Captain Midnight, Part Two
In the previous installment [Issue 12], Gordon Lish, age 26, arrived in California in 1959 with his wife and young daughter. There he started a literary magazine and was hired and fired as a high school English teacher. His firing, for insubordination, attracted some press attention.
He was losing track of how to save himself. He needed someone to commit an act of mercy. Instead a man named Allen Calvin called, said he admired how Lish had handled the school board case, and offered him a job as a textbook writer. This was not the work Lish dreamed of, but he was without options. He tried to imagine himself as a young professional and hoped a stable family situation would follow.
Allen Calvin was a sharp, impulsive man, about a decade older than Lish, with several short careers behind him. He had trained as a psychologist and caught on quickly to the new theory of radical behaviorism, which proposed that personality could be rebuilt from the ground up. He became interested in the behaviorist method of programmed instruction, which used textbooks to deliver small increments of information and reinforcement, and produced training manuals for the army. Now he was trying to break into the education market with a new company, Behavioral Research Laboratories, that would use programmed instruction to make classroom teachers redundant. His textbooks would take care of the teaching.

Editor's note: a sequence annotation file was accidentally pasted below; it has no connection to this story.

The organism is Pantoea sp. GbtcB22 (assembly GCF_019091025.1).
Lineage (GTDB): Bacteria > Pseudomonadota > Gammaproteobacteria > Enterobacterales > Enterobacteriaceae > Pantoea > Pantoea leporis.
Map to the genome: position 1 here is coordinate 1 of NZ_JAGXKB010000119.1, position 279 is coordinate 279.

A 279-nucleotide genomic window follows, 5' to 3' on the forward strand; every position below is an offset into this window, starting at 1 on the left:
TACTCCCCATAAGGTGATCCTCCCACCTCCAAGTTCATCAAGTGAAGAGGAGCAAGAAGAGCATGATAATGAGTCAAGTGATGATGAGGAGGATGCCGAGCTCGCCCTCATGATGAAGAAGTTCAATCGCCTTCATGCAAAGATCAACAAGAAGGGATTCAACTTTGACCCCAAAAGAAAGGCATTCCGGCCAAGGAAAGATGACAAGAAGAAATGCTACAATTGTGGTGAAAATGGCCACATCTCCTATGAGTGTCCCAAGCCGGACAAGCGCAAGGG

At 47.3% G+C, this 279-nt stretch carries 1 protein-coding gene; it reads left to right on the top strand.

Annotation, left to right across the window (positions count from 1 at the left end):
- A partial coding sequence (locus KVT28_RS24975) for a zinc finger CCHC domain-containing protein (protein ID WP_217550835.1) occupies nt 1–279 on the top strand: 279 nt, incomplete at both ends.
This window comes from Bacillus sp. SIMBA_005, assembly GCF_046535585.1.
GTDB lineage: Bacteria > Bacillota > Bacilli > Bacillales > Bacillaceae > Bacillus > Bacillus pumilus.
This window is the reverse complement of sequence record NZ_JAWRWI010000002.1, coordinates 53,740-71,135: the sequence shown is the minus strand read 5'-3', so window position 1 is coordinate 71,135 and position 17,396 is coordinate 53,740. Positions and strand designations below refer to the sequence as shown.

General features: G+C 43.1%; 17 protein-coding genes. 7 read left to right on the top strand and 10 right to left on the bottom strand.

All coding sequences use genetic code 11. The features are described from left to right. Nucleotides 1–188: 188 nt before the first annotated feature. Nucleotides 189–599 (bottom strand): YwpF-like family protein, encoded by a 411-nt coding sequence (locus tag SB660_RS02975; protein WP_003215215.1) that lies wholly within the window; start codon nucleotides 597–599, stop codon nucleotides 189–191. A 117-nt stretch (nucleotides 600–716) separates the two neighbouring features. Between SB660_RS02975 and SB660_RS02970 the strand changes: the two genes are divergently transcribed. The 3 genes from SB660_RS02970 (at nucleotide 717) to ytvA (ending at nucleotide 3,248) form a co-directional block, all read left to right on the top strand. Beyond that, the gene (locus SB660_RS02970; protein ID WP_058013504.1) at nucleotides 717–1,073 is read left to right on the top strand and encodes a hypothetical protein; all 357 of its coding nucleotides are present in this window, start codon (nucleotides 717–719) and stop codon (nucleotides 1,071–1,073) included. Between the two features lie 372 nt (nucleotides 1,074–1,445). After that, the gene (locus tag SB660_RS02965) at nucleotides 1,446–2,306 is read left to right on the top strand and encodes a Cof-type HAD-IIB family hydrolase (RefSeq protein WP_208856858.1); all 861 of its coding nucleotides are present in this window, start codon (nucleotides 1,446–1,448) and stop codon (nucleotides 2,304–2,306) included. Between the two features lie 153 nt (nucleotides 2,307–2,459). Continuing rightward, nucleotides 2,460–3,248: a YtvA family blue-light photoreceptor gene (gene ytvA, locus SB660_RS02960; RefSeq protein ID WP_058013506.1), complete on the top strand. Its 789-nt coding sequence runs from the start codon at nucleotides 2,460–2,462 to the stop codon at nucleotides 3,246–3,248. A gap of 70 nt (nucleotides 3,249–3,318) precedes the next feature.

Lish started driving an hour north each day, in the fall of 1963, to a low office building on the edge of the Stanford campus. It was across the street from the hospital, and the hallways were lined with medical practices and research outfits. Calvin’s office was filled with sales and marketing specialists and his own engineers and technicians. They were former teachers and recent graduate students who translated their fields into mechanized instruction. The situation was absurd, but Lish was determined to make it work. As soon as he found a piece of letterhead, he wrote Hayden Carruth, “I am now employed at the above as their Director of Linguistic Studies. I am also learning how to behave. The pay is better than I deserve and the duties quite beyond my capacity. But our leader believes, and that’s good enough for present.”
Lish sat with his feet on his desk and a Dictaphone strapped to his belt, rattling off grammatical rules and examples. For better or worse, he was good at this work, and within two months he was promoted. Being encouraged by a company he distrusted made him feel real resistance. He wrote Carruth, “First time something like this has happened to me, and I must confess I don’t like it. Makes you feel more owned than usual, not rewarded.” But he and Frances still were struggling to pay their bills, and their landlord was forcing them to buy their house. Soon Lish was working harder than ever.
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